Spectacles: A Tale of Serendipity, Science and Design III

This is the third on a series of three posts about glasses.

Why it took so long between the invention of spectacles and the design of temple spectacles, remains a mystery. It may have to do with the fact that spectacles, for a long time, were mostly used for short-distance jobs. It may also have to do with the fact that as early as in the sixteenth century Spanish aristocrats started wearing temple-less spectacles to appear more dignified and important, or so they thought (as well as aristocrats from other European and Asian countries that copied them and started also wearing spectacles as a sign of intelligence and nobility); spectacles wore by aristocrats became trendy, and people like to follow trends.

There is still one more highlight in the tale of serendipity, science and design that the history of spectacles is. Albeit hinted earlier, it only happened in the second half of the twentieth century, when spectacles became much more than a vision aid, much more than an effective way to double the active life of everyone who does fine work, much more than a progression tool; spectacles became a design item, an in-your-face (fashion) statement, an extension of ourselves.

During the second half of the twentieth century frames went from being kept in a drawer from where the optician would pull out a pair for you to try, to be shown in shinny Fifth Avenue windows. In 1947, Christian Dior founded his spectacles branch, and it is difficult, if not impossible, to think of a renowned fashion designer whose brand does not have a spectacle branch. Designers were successful at redefining spectacles for everyone. If you do not wear the same tie every day, why would you want to wear the same pair of spectacles for two years? Spectacles are similar to makeup, for example, in their ability to change looks, and those who wear them can tweak the way they look. Spectacles are no longer the naive vision aid we met (only) seven hundred years ago. And the truth is, society has embraced the new role spectacles play.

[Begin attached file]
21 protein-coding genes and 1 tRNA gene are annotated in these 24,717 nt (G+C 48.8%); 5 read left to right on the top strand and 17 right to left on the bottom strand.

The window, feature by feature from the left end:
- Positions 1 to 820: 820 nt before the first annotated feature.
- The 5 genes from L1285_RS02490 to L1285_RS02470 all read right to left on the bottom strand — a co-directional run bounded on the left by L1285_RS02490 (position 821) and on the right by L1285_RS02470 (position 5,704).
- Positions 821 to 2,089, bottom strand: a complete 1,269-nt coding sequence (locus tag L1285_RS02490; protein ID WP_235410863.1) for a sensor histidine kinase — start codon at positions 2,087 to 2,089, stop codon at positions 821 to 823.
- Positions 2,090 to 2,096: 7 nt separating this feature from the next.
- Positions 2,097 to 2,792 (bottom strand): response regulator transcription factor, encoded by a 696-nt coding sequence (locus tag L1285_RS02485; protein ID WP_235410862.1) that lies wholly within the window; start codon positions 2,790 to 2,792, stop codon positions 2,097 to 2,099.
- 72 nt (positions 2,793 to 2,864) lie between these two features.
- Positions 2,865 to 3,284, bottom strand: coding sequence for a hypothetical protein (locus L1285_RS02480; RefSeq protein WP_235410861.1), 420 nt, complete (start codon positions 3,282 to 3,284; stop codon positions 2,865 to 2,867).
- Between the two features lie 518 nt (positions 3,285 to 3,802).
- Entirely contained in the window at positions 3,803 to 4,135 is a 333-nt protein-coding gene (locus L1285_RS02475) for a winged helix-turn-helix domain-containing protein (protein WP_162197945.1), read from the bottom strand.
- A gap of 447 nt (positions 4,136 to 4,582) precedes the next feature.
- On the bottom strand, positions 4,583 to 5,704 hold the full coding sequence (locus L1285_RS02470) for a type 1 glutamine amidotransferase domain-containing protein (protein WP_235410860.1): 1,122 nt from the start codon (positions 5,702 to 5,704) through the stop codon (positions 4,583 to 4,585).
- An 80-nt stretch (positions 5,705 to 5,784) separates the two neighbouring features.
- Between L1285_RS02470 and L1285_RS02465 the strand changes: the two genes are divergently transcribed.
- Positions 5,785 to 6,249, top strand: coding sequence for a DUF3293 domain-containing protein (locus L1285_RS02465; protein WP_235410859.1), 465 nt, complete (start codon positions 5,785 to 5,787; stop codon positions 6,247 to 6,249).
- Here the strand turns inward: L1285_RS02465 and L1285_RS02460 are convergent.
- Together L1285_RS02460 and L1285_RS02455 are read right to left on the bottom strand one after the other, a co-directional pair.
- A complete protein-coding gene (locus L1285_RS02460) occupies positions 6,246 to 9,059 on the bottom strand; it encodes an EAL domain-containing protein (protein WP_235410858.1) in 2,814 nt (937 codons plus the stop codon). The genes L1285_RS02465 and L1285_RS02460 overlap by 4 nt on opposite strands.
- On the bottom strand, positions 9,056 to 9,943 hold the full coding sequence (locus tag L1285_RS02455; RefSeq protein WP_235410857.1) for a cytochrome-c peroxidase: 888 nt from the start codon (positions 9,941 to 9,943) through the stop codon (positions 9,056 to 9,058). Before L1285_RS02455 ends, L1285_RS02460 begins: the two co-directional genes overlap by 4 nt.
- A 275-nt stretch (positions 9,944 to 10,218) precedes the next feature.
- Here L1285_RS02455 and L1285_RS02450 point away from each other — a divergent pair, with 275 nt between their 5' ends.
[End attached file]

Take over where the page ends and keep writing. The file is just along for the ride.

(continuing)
No long ago, kids who wore spectacles were called four-eyes and were ridiculed, now friends of those who wear spectacles wants them, and some even get upset when they discover they do not need them. Kids enjoy matching their outfits with spectacles, and so do adults, who wear different styles for their different lifestyles; some wear them even though they have perfect vision. People wear spectacles with pride, they no longer hide behind minimal rimless spectacles. Some have even become icons on the faces of John Lennon, Mohandas Gandhi (whose spectacles were sold by almost $2 million as part of a collection that included also a pair of leather sandals, a pocket watch, a plate, and a bowl), and Elton John.

The first place you look when you meet someone is in the eyes, where spectacles may or may not be resting; some say eyes are the window to the soul—and, for what is worth, they can be dressed. Physical limitations may be overcome with ingenuity, and we may not even understand how. Spectacles were invented by down-to-earth monks and glassblowers long before scientists understood the physics behind them. Innovation may also be a consequence of ingenuity. The convenience of temple spectacles may seem obvious now, but the fact that they took over four hundred years to be implemented suggests otherwise. Finally, ingenuity may also be behind being able to look at something from a whole new perspective, and set new rules. In the world of spectacles, ingenuity has led to invention, to innovation and to redefinition. 


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